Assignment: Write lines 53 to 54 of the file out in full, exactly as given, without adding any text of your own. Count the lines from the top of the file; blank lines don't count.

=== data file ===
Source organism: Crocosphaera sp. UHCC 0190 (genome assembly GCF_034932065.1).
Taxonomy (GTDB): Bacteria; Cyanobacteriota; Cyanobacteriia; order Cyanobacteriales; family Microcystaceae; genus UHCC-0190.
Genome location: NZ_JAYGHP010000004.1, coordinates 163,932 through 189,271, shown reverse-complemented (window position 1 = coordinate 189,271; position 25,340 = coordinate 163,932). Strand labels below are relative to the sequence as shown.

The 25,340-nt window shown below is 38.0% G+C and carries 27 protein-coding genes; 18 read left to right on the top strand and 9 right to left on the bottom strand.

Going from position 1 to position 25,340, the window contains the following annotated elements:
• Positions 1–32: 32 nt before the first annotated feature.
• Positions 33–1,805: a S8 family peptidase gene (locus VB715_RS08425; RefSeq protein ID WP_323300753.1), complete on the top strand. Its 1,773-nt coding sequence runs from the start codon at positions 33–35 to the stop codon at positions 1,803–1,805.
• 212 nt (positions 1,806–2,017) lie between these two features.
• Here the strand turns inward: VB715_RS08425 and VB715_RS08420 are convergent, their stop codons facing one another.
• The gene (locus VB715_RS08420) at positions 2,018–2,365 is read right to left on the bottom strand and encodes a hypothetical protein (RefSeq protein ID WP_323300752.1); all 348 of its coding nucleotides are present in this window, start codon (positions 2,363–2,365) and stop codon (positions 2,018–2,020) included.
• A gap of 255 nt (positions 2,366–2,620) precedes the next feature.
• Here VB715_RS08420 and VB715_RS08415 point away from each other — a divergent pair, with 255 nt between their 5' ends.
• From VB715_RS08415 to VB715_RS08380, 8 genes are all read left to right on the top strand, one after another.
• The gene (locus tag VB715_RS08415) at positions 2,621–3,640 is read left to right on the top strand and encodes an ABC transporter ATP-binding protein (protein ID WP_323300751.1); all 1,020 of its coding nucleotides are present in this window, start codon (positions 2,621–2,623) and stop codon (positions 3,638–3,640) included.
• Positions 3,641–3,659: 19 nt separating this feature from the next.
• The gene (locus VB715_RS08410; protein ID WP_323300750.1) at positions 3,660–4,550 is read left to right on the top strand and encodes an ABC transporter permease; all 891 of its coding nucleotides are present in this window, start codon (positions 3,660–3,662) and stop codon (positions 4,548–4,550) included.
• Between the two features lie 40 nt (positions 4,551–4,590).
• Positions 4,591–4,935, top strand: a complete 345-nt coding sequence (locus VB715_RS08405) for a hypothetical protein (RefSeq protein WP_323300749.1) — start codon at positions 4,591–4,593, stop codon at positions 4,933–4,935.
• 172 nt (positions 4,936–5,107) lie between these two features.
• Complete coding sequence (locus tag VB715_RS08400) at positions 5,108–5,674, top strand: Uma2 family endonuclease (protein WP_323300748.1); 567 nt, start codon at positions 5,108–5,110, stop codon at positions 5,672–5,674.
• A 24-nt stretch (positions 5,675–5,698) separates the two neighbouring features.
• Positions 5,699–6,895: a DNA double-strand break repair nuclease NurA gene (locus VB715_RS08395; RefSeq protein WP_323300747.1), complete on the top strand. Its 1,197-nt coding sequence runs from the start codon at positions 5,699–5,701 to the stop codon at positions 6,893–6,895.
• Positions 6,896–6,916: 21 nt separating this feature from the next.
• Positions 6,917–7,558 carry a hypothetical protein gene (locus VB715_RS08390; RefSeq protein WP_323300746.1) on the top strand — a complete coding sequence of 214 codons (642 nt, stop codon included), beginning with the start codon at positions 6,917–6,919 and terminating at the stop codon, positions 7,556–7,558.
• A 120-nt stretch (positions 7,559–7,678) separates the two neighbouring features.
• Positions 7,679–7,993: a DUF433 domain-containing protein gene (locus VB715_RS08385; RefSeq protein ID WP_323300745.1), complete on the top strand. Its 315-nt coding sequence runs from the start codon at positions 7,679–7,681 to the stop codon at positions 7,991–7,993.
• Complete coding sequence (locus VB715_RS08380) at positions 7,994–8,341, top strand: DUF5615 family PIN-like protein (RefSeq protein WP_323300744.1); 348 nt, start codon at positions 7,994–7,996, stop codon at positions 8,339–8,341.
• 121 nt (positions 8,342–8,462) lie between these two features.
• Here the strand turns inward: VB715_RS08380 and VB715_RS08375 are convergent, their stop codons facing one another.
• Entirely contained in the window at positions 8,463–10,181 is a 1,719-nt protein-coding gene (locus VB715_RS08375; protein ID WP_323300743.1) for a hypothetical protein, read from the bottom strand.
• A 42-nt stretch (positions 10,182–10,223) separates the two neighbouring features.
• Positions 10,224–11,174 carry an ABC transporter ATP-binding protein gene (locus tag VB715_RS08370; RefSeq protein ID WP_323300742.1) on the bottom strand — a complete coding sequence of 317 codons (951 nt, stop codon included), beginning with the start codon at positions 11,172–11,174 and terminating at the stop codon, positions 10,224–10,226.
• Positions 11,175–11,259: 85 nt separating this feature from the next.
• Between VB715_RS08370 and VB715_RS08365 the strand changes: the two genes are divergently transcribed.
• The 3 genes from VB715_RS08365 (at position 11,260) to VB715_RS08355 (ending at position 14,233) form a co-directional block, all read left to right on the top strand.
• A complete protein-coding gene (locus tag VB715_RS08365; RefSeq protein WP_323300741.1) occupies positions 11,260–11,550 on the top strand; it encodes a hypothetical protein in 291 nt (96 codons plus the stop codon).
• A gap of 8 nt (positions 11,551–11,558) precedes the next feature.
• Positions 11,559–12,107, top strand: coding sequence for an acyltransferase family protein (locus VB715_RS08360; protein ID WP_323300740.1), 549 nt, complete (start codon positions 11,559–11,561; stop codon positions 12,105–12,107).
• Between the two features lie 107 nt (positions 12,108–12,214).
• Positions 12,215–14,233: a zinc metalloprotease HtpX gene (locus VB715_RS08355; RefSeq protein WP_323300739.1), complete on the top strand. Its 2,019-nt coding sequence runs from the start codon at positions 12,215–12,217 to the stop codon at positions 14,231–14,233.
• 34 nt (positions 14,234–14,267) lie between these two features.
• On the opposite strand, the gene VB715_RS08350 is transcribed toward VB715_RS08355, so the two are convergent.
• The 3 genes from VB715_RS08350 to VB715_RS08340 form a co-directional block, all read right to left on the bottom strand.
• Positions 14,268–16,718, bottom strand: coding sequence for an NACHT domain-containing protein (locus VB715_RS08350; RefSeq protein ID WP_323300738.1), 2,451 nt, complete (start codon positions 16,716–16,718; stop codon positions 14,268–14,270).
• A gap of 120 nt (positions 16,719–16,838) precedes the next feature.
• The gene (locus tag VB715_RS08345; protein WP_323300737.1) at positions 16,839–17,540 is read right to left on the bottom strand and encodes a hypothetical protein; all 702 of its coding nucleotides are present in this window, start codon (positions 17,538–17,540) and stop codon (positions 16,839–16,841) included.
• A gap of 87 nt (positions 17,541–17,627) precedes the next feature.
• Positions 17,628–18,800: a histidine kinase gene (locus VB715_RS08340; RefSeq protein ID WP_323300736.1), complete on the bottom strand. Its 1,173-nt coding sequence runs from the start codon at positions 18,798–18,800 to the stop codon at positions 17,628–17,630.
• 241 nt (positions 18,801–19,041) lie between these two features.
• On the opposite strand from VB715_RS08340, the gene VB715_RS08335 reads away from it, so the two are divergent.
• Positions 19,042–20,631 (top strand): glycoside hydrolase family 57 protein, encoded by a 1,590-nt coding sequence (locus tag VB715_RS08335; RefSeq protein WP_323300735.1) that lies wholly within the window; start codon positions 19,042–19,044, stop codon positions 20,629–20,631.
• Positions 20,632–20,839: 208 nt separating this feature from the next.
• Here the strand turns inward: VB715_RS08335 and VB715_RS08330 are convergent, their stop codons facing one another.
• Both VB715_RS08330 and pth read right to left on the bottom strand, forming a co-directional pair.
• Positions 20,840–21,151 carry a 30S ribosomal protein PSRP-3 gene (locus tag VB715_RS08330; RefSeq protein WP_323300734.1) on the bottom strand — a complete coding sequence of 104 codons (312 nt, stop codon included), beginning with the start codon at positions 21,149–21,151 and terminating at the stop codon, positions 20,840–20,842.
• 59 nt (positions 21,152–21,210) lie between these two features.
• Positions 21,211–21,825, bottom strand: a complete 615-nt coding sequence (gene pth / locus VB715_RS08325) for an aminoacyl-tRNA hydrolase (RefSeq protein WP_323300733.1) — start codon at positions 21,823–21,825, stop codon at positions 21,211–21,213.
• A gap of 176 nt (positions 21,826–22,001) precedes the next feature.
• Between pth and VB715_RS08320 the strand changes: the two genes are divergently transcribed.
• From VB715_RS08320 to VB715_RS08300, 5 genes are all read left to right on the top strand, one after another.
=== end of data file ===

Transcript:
• Here the strand turns inward: VB715_RS08335 and VB715_RS08330 are convergent, their stop codons facing one another.
• Both VB715_RS08330 and pth read right to left on the bottom strand, forming a co-directional pair.